With his tailored suits and self-deprecating eloquence, Hannon cut a foppish figure among the laddish Britpop stars of the era. He also avoided pigeonholing himself, as Irish or anything else.
“I’ve scrupulously tried to not tell people tell people who I am and what my political identity is, or even my identity in many ways,” he says. “In the 1990s, I was on the front of the big gay magazine then, Attitude, and I deliberately didn’t say what I was, because I didn’t think it was relevant. I wanted everybody to listen to my songs without bias.”
His career wobbled in the early 2000s, releasing the dark indie album Regeneration and subsequently sacking his entire band. The Divine Comedy’s subsequent albums haven’t made the same commercial impact, but they remain fresh and inventive, particularly those released on his own DC Records label. He has also worked on a plethora of side projects, from operas and musicals to two albums of cricket-related songs with Dublin songwriter Thomas Walsh as the Duckworth-Lewis Method.
“I don’t think I would be as excited about making the albums had I not gone and done other things, to frustrate myself enough to have to go back to the source,” he says. “I think the Divine Comedy exists in a different part of my brain, like raw Hannon, unadulterated, neat. I can do whatever the hell I want.”
I’m proud to be Irish, proud to be Northern Irish, proud to come from an Anglo-Irish background, proud to be even a child of British culture
Along the way, his life has changed. He moved back to Ireland, crystallising his identity while still retaining his characteristic ambivalence. Though he enjoys people in Britain claiming him as a “national treasure” (“not very many people, I hasten to add”) he feels at home here.
“I’m proud to be Irish, proud to be Northern Irish, proud to come from an Anglo-Irish background, proud to be even a child of British culture. Because I grew up on the BBC and Radio 1, and I wouldn’t make the same material if it weren’t for that. And yet I love living in the south, and wouldn’t live anywhere else.”
Unsurprisingly, he isn’t keen on the zero-sum nationalism of Brexit, calling it “moronic”. Much of his wariness about the digital era is the way it precludes nuance from communication.
“These grand binary debates, I always think it would be better if instead of ranting at each other on Twitter, people actually sat down and had a coffee together, though I know that sounds terribly hippy-dippy.” Once a young man out of step with his peers, Hannon is now uncomfortable in our wired world, an inchoate confusion hauntingly evoked on his song I’m A Stranger Here, from the new album.
“I basically feel at sea in modern society. I never thought I’d be that person, because when you’re young, the world is yours and you’re in complete control. And suddenly you think, this is how my grandparents must have felt when they looked at us growing up. Everything has bloody changed.”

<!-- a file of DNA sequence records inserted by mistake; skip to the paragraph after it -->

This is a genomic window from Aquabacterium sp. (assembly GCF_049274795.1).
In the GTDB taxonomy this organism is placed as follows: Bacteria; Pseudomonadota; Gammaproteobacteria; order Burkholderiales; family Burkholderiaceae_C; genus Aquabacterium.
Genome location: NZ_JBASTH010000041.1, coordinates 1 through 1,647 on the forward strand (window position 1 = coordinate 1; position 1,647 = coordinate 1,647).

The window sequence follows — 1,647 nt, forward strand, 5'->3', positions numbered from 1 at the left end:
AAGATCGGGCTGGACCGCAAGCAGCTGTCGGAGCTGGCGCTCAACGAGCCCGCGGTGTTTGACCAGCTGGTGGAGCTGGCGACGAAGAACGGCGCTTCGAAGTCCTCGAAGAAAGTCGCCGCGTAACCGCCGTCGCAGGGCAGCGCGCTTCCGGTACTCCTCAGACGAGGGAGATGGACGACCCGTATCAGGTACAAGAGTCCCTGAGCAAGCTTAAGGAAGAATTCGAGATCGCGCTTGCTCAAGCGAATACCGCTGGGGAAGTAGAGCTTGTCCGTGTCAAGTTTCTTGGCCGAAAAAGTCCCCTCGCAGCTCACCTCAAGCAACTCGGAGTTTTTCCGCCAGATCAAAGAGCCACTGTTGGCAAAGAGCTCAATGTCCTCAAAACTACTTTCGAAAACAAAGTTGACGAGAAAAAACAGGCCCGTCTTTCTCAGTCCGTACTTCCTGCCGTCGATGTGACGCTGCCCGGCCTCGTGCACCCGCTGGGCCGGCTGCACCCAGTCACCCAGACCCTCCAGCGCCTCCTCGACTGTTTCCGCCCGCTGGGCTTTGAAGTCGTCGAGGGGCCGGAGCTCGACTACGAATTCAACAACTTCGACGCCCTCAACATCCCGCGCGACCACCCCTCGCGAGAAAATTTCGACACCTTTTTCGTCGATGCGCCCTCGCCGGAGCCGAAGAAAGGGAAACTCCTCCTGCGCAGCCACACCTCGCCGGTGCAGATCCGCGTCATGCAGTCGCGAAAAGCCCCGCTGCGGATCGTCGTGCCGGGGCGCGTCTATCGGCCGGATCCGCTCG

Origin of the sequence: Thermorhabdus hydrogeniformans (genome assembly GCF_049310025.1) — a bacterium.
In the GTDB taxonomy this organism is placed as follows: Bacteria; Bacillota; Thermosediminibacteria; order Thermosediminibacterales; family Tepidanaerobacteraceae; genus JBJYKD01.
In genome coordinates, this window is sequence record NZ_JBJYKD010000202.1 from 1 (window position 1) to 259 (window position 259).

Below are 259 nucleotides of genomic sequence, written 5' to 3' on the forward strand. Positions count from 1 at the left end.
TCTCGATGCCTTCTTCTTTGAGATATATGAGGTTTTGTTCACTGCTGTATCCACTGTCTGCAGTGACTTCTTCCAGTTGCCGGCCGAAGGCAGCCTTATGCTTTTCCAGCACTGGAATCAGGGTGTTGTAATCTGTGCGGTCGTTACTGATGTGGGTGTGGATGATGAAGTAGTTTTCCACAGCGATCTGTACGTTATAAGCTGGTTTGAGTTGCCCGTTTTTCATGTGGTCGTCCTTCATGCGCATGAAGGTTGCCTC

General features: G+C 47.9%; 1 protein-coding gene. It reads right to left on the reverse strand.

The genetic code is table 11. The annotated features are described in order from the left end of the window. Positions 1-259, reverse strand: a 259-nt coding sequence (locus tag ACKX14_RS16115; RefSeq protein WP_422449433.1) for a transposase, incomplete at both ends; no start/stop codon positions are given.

Even so, Hannon isn’t totally pessimistic. He is cautiously hopeful about young people such as his 17-year-old daughter Willow, from his earlier marriage to designer Orla Little.
“I don’t underestimate the next generation at all, if anything they look more clued up than we did. I’m just sad that they’re not going to be able to waft around aimlessly like we did, because they literally have to sort us out in order for things not to go tits up. All the social media things I rail against, they seem able to take it in their stride. I still don’t think it’s particularly healthy – I really benefitted from sitting in my room staring at a wall for hours on end, thinking. I don’t think they get much chance to do that.”
Hannon and Cathy Davey live in a farmhouse in Co Kildare, where she runs an animal sanctuary while he writes and records in their front room
But even as he takes a stand against the woes of the world, Hannon’s focus ultimately remains more intimate and creative. For the past decade, he has been in a relationship with Cathy Davey, a fellow singer and songwriter. (“If only she bloody did it now and again.”) The couple live in a farmhouse in Co Kildare, where Davey runs an animal sanctuary while Hannon writes and records in their front room. “I’m desperately afraid of her opinion, because I love her music so much,” he says. “But sometimes I consciously don’t seek it because I know this has to be very me, very Divine Comedy.”
Hannon has indeed undergone a transformation. It’s less dramatic than becoming an environmental activist maybe, but for him, just as important: to survive, he has to make music.
“The motivation has morphed slowly. I always enjoyed making music, obviously. But to begin with, it was ‘hey, I might get laid if I do this’. And that worked. But then as time goes on, obviously you have wives and partners and, it’s very hard to phrase this properly, but that’s not an issue after a while. And I only ever cared about making money to fund what I was doing and obviously my dependents, because I’m not really a possessions-oriented person, except for being a guy in a big Georgian house in the country. To cut a long story short, more and more it came to do with the music. I don’t know what I’d do without it.”
Office Politics is released on June 7th